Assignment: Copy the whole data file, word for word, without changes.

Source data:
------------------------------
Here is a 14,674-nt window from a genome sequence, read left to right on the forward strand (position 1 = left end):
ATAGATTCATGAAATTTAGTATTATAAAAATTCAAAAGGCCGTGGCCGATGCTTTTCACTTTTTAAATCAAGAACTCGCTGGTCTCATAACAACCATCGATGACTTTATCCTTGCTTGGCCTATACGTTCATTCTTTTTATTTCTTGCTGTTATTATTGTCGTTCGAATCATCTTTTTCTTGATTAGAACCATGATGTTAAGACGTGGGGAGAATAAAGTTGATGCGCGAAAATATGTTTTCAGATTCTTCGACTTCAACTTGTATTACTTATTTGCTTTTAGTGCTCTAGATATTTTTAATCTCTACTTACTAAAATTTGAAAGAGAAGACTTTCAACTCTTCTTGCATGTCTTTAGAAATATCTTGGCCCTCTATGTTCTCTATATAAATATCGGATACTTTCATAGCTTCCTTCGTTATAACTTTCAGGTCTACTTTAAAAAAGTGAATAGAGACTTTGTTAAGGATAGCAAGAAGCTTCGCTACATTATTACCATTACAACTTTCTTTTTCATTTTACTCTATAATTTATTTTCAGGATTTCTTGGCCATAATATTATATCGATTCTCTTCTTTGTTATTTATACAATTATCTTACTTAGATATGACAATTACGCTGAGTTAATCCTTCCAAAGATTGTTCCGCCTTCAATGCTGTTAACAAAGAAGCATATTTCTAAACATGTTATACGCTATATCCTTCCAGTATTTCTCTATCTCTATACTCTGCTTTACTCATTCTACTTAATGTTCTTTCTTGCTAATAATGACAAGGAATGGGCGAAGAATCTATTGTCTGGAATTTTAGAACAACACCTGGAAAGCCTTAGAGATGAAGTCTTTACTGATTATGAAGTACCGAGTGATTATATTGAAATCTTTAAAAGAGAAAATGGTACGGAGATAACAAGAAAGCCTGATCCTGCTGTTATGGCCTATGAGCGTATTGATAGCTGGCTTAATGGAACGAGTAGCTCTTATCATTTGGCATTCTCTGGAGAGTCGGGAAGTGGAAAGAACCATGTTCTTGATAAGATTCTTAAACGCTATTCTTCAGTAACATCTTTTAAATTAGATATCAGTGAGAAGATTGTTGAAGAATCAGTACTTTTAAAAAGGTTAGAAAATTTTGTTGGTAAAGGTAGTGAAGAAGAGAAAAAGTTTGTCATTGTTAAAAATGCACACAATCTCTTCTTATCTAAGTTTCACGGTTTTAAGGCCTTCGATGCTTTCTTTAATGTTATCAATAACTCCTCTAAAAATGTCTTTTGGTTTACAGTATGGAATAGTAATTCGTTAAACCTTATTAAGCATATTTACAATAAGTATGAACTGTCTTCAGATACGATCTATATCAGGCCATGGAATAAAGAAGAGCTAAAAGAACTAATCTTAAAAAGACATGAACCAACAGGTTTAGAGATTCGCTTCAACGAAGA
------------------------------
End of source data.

Here is a 14,674-nt window from a genome sequence, read left to right on the forward strand (position 1 = left end):
ATAGATTCATGAAATTTAGTATTATAAAAATTCAAAAGGCCGTGGCCGATGCTTTTCACTTTTTAAATCAAGAACTCGCTGGTCTCATAACAACCATCGATGACTTTATCCTTGCTTGGCCTATACGTTCATTCTTTTTATTTCTTGCTGTTATTATTGTCGTTCGAATCATCTTTTTCTTGATTAGAACCATGATGTTAAGACGTGGGGAGAATAAAGTTGATGCGCGAAAATATGTTTTCAGATTCTTCGACTTCAACTTGTATTACTTATTTGCTTTTAGTGCTCTAGATATTTTTAATCTCTACTTACTAAAATTTGAAAGAGAAGACTTTCAACTCTTCTTGCATGTCTTTAGAAATATCTTGGCCCTCTATGTTCTCTATATAAATATCGGATACTTTCATAGCTTCCTTCGTTATAACTTTCAGGTCTACTTTAAAAAAGTGAATAGAGACTTTGTTAAGGATAGCAAGAAGCTTCGCTACATTATTACCATTACAACTTTCTTTTTCATTTTACTCTATAATTTATTTTCAGGATTTCTTGGCCATAATATTATATCGATTCTCTTCTTTGTTATTTATACAATTATCTTACTTAGATATGACAATTACGCTGAGTTAATCCTTCCAAAGATTGTTCCGCCTTCAATGCTGTTAACAAAGAAGCATATTTCTAAACATGTTATACGCTATATCCTTCCAGTATTTCTCTATCTCTATACTCTGCTTTACTCATTCTACTTAATGTTCTTTCTTGCTAATAATGACAAGGAATGGGCGAAGAATCTATTGTCTGGAATTTTAGAACAACACCTGGAAAGCCTTAGAGATGAAGTCTTTACTGATTATGAAGTACCGAGTGATTATATTGAAATCTTTAAAAGAGAAAATGGTACGGAGATAACAAGAAAGCCTGATCCTGCTGTTATGGCCTATGAGCGTATTGATAGCTGGCTTAATGGAACGAGTAGCTCTTATCATTTGGCATTCTCTGGAGAGTCGGGAAGTGGAAAGAACCATGTTCTTGATAAGATTCTTAAACGCTATTCTTCAGTAACATCTTTTAAATTAGATATCAGTGAGAAGATTGTTGAAGAATCAGTACTTTTAAAAAGGTTAGAAAATTTTGTTGGTAAAGGTAGTGAAGAAGAGAAAAAGTTTGTCATTGTTAAAAATGCACACAATCTCTTCTTATCTAAGTTTCACGGTTTTAAGGCCTTCGATGCTTTCTTTAATGTTATCAATAACTCCTCTAAAAATGTCTTTTGGTTTACAGTATGGAATAGTAATTCGTTAAACCTTATTAAGCATATTTACAATAAGTATGAACTGTCTTCAGATACGATCTATATCAGGCCATGGAATAAAGAAGAGCTAAAAGAACTAATCTTAAAAAGACATGAACCAACAGGTTTAGAGATTCGCTTCAACGAAGA